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ECB to set up June rate cut after rapid disinflation

By Balazs Koranyi and Francesco Canepa

FRANKFURT (Reuters) -The European Central Bank is all but certain to keep borrowing costs at a record high on Thursday but is likely to signal that a rate cut could come as soon as June, given a sharp slowdown in inflation and continued economic weakness.

The ECB has kept interest rates steady since September but has already signalled that cuts are coming into view, with policymakers awaiting a few more comforting wage indicators before pulling the trigger.

The only complication could be if the U.S. Federal Reserve delayed its own policy easing, although even that might slow but not stop the ECB, given a widening gap in performance between the world’s biggest economy and the 20-country euro zone.

The currency bloc is now in its sixth straight quarter of economic stagnation and the labour market is starting to soften. Meanwhile, the U.S. economy continues to grow above trend, its labour market remains tight and inflation rose more than expected last month, raising the risk of price growth getting stuck.

“The ongoing discussion from Governing Council members on appropriate months for rate cuts, and lack of material pushback to this narrative, means that to not cut in June…would likely damage the ECB’s credibility, given that a cut is already fully discounted by markets,” Paul Hollingsworth at BNP Paribas said.

Policymakers have pointed to a June cut in the 4% deposit rate so often over the past two months that investors consider it an effective pre-commitment.

But ECB President Christine Lagarde is likely to avoid any talk of what happens beyond June, especially as there is little consensus yet on how far and fast interest rates need to fall.

Markets have priced in 77 basis points of cuts this year, or just over three moves, but these expectations have moved in a wide range.


Fuelling rate-cut talk, consumer price inflation fell to 2.4% last month and could ease back to the ECB’s 2% target before year-end, well ahead of the bank’s own 2025 projection.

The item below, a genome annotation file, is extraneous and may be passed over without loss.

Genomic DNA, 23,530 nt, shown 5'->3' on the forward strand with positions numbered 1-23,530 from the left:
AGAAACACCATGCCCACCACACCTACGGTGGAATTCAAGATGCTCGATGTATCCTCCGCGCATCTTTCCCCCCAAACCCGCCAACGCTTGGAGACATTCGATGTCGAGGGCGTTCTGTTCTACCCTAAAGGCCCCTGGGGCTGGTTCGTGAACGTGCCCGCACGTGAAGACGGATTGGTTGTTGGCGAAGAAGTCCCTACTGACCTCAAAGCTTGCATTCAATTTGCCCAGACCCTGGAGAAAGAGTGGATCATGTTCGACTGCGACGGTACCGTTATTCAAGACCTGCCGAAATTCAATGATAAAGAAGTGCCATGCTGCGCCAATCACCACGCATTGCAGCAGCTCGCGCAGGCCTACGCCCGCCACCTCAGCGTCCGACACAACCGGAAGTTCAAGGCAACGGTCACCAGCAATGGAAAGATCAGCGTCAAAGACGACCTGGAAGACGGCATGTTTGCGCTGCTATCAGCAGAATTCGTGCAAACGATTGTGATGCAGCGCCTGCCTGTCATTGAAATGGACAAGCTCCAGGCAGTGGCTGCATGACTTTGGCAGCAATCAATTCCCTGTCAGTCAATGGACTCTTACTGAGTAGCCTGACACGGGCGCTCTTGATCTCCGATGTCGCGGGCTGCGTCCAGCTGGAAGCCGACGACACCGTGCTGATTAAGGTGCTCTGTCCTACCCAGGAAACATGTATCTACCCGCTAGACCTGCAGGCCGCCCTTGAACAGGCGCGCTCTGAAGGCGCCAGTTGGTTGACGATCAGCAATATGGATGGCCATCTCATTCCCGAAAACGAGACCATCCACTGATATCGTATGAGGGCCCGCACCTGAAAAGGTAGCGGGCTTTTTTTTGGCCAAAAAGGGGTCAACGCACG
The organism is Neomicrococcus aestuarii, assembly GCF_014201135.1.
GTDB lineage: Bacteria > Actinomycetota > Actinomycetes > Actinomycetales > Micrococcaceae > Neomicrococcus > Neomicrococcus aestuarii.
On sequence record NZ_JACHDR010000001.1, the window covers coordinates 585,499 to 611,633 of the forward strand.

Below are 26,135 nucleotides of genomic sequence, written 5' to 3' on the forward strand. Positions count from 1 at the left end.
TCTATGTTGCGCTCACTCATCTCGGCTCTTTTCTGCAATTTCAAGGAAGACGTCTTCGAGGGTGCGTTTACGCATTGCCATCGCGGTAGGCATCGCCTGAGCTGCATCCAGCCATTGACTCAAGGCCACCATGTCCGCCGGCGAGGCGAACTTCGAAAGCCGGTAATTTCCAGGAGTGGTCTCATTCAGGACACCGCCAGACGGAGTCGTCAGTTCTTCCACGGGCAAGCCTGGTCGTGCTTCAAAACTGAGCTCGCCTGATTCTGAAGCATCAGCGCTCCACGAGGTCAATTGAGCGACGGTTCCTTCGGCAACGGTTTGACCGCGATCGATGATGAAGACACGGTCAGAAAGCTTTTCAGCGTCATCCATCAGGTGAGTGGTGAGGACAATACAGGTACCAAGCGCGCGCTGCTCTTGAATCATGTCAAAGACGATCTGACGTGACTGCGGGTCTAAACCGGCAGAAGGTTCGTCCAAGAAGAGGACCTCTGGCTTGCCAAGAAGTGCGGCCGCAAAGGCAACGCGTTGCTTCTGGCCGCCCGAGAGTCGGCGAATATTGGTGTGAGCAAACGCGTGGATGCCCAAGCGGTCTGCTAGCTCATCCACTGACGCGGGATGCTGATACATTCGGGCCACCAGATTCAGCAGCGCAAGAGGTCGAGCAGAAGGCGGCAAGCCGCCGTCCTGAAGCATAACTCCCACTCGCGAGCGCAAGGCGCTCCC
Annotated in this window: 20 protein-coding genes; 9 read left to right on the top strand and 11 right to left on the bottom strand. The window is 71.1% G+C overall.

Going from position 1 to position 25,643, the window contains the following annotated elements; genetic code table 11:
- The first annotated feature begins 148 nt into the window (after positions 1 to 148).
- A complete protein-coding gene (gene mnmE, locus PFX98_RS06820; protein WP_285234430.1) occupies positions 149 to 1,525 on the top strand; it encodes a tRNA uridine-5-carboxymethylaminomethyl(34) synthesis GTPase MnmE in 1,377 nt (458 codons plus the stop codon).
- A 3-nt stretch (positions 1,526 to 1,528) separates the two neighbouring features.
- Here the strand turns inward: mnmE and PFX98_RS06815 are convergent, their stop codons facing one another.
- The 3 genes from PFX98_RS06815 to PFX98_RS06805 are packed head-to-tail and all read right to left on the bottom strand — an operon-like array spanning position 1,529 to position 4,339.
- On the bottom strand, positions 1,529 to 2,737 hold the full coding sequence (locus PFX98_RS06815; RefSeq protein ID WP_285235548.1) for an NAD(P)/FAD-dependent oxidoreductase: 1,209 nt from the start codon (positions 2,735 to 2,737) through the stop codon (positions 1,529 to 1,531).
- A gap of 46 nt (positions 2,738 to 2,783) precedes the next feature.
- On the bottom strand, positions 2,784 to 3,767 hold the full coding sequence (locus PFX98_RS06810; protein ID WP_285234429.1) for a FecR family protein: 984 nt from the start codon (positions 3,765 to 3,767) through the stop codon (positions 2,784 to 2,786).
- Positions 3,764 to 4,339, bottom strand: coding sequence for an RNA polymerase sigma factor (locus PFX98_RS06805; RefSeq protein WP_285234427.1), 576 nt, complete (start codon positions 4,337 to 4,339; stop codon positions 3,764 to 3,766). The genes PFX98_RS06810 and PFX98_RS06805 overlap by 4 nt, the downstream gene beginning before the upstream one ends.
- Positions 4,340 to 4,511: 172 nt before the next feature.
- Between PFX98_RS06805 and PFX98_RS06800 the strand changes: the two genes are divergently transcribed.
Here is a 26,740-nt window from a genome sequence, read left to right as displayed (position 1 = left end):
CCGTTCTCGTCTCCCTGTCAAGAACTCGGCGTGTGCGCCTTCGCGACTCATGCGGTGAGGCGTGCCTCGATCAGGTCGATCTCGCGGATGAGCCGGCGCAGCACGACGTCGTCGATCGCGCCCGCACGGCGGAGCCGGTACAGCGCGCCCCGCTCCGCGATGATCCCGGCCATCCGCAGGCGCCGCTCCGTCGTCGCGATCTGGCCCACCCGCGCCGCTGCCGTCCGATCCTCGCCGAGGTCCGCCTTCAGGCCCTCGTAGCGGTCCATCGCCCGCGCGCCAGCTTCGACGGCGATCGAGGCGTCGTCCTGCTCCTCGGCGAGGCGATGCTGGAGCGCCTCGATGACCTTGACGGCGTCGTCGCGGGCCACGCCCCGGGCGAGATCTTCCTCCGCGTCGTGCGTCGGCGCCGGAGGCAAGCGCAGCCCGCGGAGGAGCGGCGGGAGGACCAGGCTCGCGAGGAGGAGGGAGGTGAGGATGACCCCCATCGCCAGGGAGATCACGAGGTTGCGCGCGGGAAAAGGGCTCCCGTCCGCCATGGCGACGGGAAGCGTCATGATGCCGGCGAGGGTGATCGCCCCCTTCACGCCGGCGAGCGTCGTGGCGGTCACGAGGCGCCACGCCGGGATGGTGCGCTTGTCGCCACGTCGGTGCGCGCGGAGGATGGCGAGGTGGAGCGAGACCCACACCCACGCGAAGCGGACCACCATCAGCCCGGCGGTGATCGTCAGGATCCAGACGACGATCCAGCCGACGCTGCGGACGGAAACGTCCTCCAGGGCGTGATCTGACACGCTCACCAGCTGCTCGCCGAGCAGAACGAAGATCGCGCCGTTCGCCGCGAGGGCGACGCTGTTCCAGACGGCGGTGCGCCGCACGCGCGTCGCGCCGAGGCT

Meanwhile rapid wage growth, seen by the ECB as the single biggest inflation threat, is slowing, labour markets are softening, investment is weak and bank lending stagnant, all pointing to a further decline in price pressures.

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“We think the risk to our forecast of 75 basis points of rate cuts this year is skewed to the upside,” UBS economist Reinhard Cluse said.

“Should wage moderation and disinflation in services prices gain pace over the coming quarters, we would not rule out an interim cut in October, which would bring total cuts to 100 basis points.”

Most economists expect the ECB to skip a meeting or two this year, possibly July or October, when it does not publish new inflation and growth projections, and for the ECB’s deposit rate to eventually settle around 2%.

The Fed could also disrupt the ECB’s plans, however.

While the U.S. central bank is still keeping three rate cuts on the table for this year, markets are increasingly doubtful given the remarkable strength of the American economy and upside surprises in inflation. Cuts too close to November’s U.S. elections might also risk fuelling accusations of political interference.

The ECB insists that it sets policy independently, but prolonged divergence with the Fed, which traditionally sets the pace for the global economy, could be counterproductive.

Faster ECB rate cuts would weaken the euro and push up yields as funds flow across the Atlantic, so markets would simply undo some of the ECB’s work.

A June rate cut would pre-empt the Fed in any case but the ECB will be careful not to get too far ahead in subsequent meetings.

“The ECB can cut before the Fed and adopt a different frequency and magnitude of rate cuts, especially early on in the easing cycle,” Deutsche Bank said in a note.

“As time goes on and conditions normalise, the role of interest rate differentials between the US and euro area will become relatively more important, and we could see the Fed’s policy rate having more of an influence on the ECB.”

(Writing by Balazs Koranyi; Editing by Catherine Evans and Miral Fahmy)


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